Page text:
It is all very well to make promises, keeping them is altogether another matter. Somehow I have to remember who I am, where I am, and what I am supposed to be writing about. This might be easy for most people, but it isn’t for me.
During the long hot/cold/windy/rainy British summer/winter of 2007 I was involved in a dramatic incident that left me with a fatal head injury and a not unattractive limp. Since this incident I have been trying to piece together fragments of a cherished project that I had been working on prior to this life changing event.
Sometimes I am haunted by black and white images featuring bottles. Sometimes I feel a compulsive urge to address grey envelopes, with white calligraphy, to long lost strangers who lurk in the smutted crevices of my memory. Sometimes I have completely lucid moments when I can recall the names of characters who are relevant to the plot… such as Sebastian, Moonchild, Rupert Etherington-Smythe… and there is another indistinct character I see, a character who digs up a car park next to a scout hut in a place called Mogwash… yes, I remember — a German archaeologist called Mago. Lovely Mago! And he is searching for something! After reading a series of nonsensical ramblings on a disused WordPress blog he came to believe that a great fortune was buried within the vicinity of a small English village called Luddley-cum-Mogwash. I see him with a map which, after a scuffle and some energetic Morris dancing, was taken from him, confiscated before he was deported.
Oh what a fuss that old blog caused!
In my darkest hour I remember that it is I who is responsible for creating this pother; this tumult; this pandemonium. In my darkest hour I remember that it was I who created, and buried, the Bottle of Greed….
Miraculously my memory returned and with it my wayward identity. I could remember almost everything – that I was an artistic genius of unparalleled proportions; that I was from a tiny East Sussex village called Mogwash; and that my most recent artworks were visual representations of concealed emotional torment. Indeed, with my ‘Bottled Feelings’ I had revelled in the simultaneous expressions of concealment and revelation with a creative flair not witnessed in an individual since August 10th 1903. I also remembered that I was the highly intelligent, yet modest author, of the much loved ‘Wonky Words’ fiction blog that had garnered a cult following of Yahoo slurps, googlebots, and some important people in Washington… FBI bots… Via my excellent website, wonky-words.com, I had left a series of ingenious clues that would lead my faithful readers to a bottle known as ‘Bottled Greed’, a bottle filled with a smorgasbord of treasured trinkets and priceless family heirlooms – probably hidden somewhere within the vicinity of Luddley-cum-Mogwash. Frustrated that belief in ‘Bottled Greed’ was minimal, I puzzled over the problem of convincing my readership of my sincerity… There was only one thing for it…. I’d dig the damn thing up myself…. buy a new car, some new boots…. the Estee Lauder Beauty counter…. invest in some art…. if only I could remember where I’d buried the damn thing….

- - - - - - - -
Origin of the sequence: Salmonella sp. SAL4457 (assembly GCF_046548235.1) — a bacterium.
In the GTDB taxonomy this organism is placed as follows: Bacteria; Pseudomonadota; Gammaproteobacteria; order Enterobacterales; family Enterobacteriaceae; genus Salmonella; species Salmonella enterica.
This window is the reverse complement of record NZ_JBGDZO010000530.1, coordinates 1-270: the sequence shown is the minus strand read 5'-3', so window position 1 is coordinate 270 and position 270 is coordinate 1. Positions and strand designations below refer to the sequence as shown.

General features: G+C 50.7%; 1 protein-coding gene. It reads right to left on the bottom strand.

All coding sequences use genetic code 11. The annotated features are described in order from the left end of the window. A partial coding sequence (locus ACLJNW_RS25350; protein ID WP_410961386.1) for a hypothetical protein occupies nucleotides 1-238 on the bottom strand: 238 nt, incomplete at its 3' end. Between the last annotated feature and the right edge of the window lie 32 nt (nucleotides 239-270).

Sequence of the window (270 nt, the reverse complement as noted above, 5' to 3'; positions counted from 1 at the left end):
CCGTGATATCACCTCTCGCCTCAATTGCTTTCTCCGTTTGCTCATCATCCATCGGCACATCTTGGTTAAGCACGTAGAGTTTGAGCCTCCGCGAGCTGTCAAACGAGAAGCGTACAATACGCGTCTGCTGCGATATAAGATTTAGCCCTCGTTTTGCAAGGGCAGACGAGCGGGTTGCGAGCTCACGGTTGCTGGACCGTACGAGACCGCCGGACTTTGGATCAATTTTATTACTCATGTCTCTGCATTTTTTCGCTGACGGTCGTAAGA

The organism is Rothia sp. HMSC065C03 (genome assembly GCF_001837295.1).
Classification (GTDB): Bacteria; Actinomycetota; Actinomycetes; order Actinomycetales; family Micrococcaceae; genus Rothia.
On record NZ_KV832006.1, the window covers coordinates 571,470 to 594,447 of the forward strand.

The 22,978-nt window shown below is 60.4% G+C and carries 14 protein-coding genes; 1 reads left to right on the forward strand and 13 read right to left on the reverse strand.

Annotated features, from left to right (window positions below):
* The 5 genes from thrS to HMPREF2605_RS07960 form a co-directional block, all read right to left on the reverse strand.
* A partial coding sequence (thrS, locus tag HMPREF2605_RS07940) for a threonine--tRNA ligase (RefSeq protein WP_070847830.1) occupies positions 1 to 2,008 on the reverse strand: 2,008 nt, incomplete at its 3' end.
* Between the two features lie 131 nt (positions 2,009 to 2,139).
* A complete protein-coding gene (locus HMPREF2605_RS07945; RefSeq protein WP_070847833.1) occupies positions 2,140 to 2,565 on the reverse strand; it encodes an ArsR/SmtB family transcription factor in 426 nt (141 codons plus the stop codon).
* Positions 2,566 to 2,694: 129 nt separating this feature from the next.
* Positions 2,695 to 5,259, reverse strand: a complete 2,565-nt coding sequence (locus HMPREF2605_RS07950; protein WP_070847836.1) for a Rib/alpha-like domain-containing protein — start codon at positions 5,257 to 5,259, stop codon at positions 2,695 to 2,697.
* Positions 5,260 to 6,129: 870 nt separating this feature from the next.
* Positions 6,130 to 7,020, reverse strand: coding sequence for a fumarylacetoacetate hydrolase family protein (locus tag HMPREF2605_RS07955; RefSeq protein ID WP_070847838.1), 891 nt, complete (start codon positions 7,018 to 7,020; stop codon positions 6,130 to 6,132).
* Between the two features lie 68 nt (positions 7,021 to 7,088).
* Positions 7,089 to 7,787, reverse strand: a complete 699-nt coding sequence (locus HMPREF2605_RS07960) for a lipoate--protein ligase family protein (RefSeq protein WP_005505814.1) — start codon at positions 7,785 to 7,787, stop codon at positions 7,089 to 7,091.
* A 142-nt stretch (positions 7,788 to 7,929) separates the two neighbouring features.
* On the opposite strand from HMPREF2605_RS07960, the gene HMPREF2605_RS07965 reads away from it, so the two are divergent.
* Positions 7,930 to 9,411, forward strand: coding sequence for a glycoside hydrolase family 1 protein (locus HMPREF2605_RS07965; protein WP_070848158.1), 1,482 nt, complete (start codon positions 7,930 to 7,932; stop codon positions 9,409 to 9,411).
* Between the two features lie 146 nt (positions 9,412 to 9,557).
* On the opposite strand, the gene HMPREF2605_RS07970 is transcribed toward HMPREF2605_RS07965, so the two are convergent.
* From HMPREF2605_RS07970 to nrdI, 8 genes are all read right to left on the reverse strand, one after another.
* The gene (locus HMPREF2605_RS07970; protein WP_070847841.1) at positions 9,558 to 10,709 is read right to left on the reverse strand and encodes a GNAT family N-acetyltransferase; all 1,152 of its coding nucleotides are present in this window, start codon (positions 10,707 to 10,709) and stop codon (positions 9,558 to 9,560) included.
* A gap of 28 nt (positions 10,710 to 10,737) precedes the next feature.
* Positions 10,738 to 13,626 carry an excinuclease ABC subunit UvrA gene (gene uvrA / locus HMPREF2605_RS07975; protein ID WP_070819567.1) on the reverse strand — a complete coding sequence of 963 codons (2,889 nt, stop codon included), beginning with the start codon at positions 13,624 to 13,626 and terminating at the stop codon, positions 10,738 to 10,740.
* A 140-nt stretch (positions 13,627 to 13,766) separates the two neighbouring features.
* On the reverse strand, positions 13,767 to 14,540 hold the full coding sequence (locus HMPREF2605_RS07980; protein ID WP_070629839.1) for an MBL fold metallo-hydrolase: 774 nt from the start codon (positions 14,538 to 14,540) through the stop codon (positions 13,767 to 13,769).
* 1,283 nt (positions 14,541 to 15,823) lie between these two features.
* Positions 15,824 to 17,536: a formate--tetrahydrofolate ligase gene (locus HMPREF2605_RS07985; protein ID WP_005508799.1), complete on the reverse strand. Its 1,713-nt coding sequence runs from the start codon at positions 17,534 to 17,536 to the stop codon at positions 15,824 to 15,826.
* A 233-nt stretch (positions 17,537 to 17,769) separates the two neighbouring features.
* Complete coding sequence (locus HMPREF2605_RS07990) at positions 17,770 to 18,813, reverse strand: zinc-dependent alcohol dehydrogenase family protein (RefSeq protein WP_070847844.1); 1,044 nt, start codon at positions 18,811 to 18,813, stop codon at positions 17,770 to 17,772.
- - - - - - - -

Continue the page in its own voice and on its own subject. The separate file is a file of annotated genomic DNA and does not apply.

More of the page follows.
My newly acquired status as a forlorn, slightly crazed misfit with a bottle fixation, at last endeared me to the bosom of village life, and I became a prime candidate for Sebastian’s care in the community initiative – a vehicle for him to explore the potential creative diversity among the villagers of Luddley-cum-Mogwash. To showcase our talents the first village fete for over three hundred years was organised in the grounds of No.3 Mogwash Mansions, a mock tudor art deco semi to be found at the edge of the village near the skate park. Prioritising my position, Sebastian gave me a trestle table set back from the rest of the fete – just down wind of the port-a-loo, so that I could display my bottles in an area that, in his own words, ‘would highlight the strong pervasive feel of alienation inherent within my work, encouraging the viewer towards sympathetic generosity’. From this I could only deduce that he was finally on my side, obviously finding my work as life enhancing and worthy of promotion as I did. I welcomed his support and flashed him a come hither smile; unfortunately, at this very same moment, he must have gotten an insect in his eye as he appeared to recoil in terror in response to my friendly overture. Evening entertainment was provided by George, a mild mannered post office manager with a large gnome collection, who for this one night made a miraculous transformation into Georgina, a dangerous diva with an unparalleled talent for outdoor operatics. With an ear splitting heartbreaking rendition of Don’t Stop Believin’, he brought the day’s events to a close. Finally I felt as if I belonged.